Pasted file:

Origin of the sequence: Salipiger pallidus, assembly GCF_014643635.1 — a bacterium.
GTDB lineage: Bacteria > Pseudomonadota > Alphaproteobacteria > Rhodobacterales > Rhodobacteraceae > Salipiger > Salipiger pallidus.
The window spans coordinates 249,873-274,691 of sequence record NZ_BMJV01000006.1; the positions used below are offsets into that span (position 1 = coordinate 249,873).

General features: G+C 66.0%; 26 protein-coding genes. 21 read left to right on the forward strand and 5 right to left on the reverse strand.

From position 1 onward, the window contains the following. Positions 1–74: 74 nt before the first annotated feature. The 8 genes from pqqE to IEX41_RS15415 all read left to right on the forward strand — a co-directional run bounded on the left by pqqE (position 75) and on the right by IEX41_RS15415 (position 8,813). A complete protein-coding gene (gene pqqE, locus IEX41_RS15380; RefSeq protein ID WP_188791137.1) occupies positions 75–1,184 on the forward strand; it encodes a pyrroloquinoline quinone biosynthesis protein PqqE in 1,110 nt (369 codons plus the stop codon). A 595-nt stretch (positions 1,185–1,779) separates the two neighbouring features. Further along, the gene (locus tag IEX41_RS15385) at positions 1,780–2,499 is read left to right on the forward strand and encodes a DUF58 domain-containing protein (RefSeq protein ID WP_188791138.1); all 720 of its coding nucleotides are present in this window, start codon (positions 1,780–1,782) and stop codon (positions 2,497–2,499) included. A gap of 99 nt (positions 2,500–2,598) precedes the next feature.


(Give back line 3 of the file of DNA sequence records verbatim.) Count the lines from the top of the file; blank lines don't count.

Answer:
The window spans coordinates 249,873-274,691 of sequence record NZ_BMJV01000006.1; the positions used below are offsets into that span (position 1 = coordinate 249,873).